The EU Commission’s Scientific Committee of Consumer Safety (SCCS) has published the eighth edition of its guidance on testing cosmetic substances and their safety evaluation. The latest version contains updates on alternative test methods.
Although this guidance document is mainly concerned with toxicity testing and, rightly, draws attention to more tests which are an alternative to animal testing, there is also a section (section3.3) on chemical and physical specifications. This section makes clear that the measurement of chemical and physical properties is of great importance in the overall toxicity testing landscape, and highlights the need to do this properly, including aspects such as impurity identification and quantitation, purity, identification, etc.
EFSA, the European Food Safety Authority, has concluded its evaluation of substances which can be used as “previous cargoes” in bulk tanks on tanker vessels, i.e. those which can be used before the tanks are used for the transport of (edible) bulk oils and fats. These are listed in the Annex to Commission Directive 96/3/EC. The review was carried out by EFSA’s CONTAM Panel.
Substances which can no longer be considered as “previous Cargoes” in this context include calcium lignosulphonate, silicon dioxide, carnauba wax, wine lees and montan wax. Those which were considered safe included sodium silicate solution (water glass), iso-octanol, iso-nonanol, iso-decanol, 1,3-propanediol, isobutyl acetate, sec-butyl acetate, tert-butyl acetate, n-butyl acetate, propylene tetramer, paraffin wax, candelilla wax, white mineral oils and glycerol.
The report can be found here.
ECHA, the European Chemicals Agency, will add a further 54 Substances of Very High Concern (SVHCs) to the REACH Candidate List this week. 23 of these were agreed by the Member States Committee (MSC) but the remaining 31 did not require agreement of the MSC. The total number of SVHCs on the Candidate List is now 138 – the original target number for ECHA at this stage of REACH implementation was 136.
For the first time the list contains two substances which are explicitly recognised as endocrine-disrupting chemicals (EDCs) which is a move welcomed by Swedish NGO ChemSec. These two EDCs are nonylphenol and octylphenoletoxilate, which is not only toxic itself but degrades to octylphenol, a homologue of nonylphenol with similar properties. The list also includes three respiratory sensitisers: diazene-1,2-dicarboxamide (ADCA), hexahydro-2-benzofuran-1,3-dione (HHPA) and hexahydromethylphthalic anhydride (MHHPA) as well as Deca-BDE, long identified in the UK as a substance of concern, and a number of perfluorinated compounds.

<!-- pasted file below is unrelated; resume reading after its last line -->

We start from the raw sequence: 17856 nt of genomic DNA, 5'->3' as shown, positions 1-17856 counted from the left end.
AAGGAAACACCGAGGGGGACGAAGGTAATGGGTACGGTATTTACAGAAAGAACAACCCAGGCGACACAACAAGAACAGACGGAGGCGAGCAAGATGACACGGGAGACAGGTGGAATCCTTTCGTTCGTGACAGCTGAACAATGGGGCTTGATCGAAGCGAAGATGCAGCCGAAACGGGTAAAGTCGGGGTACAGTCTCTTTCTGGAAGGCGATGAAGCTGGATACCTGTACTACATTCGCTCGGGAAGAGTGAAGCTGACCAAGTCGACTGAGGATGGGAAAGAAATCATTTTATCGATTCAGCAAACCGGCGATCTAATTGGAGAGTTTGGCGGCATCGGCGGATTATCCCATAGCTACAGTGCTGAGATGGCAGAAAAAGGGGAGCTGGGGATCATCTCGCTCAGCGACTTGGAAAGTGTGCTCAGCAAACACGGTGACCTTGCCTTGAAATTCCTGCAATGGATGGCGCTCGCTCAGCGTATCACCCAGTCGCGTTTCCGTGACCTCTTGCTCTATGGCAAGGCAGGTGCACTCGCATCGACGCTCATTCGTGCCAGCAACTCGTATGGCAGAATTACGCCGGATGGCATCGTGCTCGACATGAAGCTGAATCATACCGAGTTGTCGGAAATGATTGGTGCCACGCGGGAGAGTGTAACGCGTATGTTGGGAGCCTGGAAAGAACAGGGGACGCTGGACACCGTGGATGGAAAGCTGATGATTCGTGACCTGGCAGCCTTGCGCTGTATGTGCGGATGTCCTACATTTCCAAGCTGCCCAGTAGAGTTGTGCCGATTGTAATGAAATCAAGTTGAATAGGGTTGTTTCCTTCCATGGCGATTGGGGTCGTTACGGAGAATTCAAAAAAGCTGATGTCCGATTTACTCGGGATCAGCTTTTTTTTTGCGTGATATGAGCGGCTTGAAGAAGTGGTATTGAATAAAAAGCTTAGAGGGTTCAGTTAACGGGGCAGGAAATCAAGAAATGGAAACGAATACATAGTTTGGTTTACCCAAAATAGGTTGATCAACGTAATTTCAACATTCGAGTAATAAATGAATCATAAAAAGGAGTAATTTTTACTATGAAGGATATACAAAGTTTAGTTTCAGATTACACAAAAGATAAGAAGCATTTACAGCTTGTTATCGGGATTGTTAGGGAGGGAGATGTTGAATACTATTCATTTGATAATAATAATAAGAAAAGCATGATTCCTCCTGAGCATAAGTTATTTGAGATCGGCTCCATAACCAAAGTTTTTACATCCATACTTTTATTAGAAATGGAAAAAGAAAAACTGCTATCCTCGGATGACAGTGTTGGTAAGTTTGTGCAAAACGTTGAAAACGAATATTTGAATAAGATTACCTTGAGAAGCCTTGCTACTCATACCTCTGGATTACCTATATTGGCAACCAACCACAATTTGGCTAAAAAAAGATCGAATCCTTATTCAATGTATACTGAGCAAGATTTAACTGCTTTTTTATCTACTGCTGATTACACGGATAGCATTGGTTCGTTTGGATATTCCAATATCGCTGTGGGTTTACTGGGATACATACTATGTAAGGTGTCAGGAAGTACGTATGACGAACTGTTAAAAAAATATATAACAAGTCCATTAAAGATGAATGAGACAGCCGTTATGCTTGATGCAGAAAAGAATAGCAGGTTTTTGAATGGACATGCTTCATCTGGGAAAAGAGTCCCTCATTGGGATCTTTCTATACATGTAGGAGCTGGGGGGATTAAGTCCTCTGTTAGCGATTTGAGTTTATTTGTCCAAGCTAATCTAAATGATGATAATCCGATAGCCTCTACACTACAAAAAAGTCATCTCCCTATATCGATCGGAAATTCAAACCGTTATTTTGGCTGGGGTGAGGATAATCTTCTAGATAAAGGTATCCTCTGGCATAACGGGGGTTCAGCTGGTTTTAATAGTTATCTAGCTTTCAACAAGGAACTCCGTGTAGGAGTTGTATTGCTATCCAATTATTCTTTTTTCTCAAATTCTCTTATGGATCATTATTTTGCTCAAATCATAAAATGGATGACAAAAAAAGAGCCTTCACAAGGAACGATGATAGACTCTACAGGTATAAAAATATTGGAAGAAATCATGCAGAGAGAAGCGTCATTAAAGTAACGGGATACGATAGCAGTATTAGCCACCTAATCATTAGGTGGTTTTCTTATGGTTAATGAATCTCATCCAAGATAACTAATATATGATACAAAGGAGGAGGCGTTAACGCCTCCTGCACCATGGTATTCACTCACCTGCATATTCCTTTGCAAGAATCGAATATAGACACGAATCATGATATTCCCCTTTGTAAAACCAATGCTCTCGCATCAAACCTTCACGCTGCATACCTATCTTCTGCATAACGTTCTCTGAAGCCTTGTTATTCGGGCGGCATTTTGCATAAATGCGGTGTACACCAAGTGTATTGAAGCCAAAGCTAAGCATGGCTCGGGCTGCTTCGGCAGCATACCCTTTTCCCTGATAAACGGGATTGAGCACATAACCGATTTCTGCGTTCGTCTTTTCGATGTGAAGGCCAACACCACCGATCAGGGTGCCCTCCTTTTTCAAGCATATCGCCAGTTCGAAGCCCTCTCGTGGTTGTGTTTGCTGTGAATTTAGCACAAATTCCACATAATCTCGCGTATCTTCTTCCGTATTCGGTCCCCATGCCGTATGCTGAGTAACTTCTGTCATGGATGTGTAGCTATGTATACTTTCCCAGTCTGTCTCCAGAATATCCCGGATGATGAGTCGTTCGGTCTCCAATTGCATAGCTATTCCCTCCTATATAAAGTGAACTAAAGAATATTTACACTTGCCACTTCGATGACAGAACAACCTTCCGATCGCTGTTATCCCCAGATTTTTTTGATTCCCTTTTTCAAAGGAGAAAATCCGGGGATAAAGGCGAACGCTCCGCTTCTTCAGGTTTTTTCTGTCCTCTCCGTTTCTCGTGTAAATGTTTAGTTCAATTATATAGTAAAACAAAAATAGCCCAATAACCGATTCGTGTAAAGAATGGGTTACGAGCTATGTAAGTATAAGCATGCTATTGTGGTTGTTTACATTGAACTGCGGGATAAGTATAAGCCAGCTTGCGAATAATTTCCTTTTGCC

It will be important for member states to be able to confidently identify these new SVHCs to enforce the regulations effectively.
The European Chemicals Agency (ECHA) has announced that it will publish its dossier evaluation decisions on compliance checks and examination of testing proposals; these will be available on the Agency’s website.
This is an interesting move and follows on from some Non-Governmental Organisations (NGOs) commenting that ECHA’s procedures were not as transparent as the should have been under EU law.
From now on,non-confidential versions of all dossier evaluation decisions originating from compliance checks and examination of testing proposals will be published on the Agency’s website. In most cases they will have a link to the related aggregated registration information as contained in ECHA’s dissemination portal. ECHA will continue publishing available decisions on a regular basis.
This will be a welcome move to many organisations and their responses and comments will prove interesting.
The UK Government has published The Restriction of the Use of Certain Hazardous Substances in Electrical and Electronic Equipment Regulations 2012, which enacts EU Directive 2011/65/EU.
Directive 2011/65/EU lists (in Annex II) the substances which are now not allowed in electrical and electronic equipment, namely:
Lead (0.1 %)
Mercury (0.1 %)
Cadmium (0.01 %)
Hexavalent chromium (0.1 %)
Polybrominated biphenyls (PBB) (0.1 %)
Polybrominated diphenyl ethers (PBDE) (0.1 %)
The new UK regulations come into force on 2 January 2013. Although enforcement is covered in the regulations, no reference is made at all to any measurement and testing procedures which may be needed to enforce the regulations.
Cefic, the European Chemical Industry Council, has published a guidance document on the REACH authorisation process for downstream users.
This guidance is both clear and comprehensive and charts a way through the choppy waters of REACH authorisation that can sometimes be baffling for downstream users who may be far removed from the manufacture and/or importation of chemicals covered by the REACH legislation.
This is a recommended document for anyone wishing to understand and comply with REACH.
Scientists in the USA have developed a new testing approach for evaluating whether chemicals used in common applications such as flame retardants or in household products are likely to be endocrine disrupters (EDCs).
EDCs affect hormone regulation in humans and animals and are considered to be of particular concern at present and possibly responsible for a rise in many conditions including low sperm counts in humans, and fish undergoing gender change.
The new testing system, TiPED (tiered protocol for endocrine disruption) uses a number of testing protocols starting at the most basic level and then getting progressively more complex. Any chemical failing at the first hurdle can the either be redesigned or abandoned.
This system could both reduce the number of animal tests required whilst promoting the need to get an agreed definition of an EDC in Europe.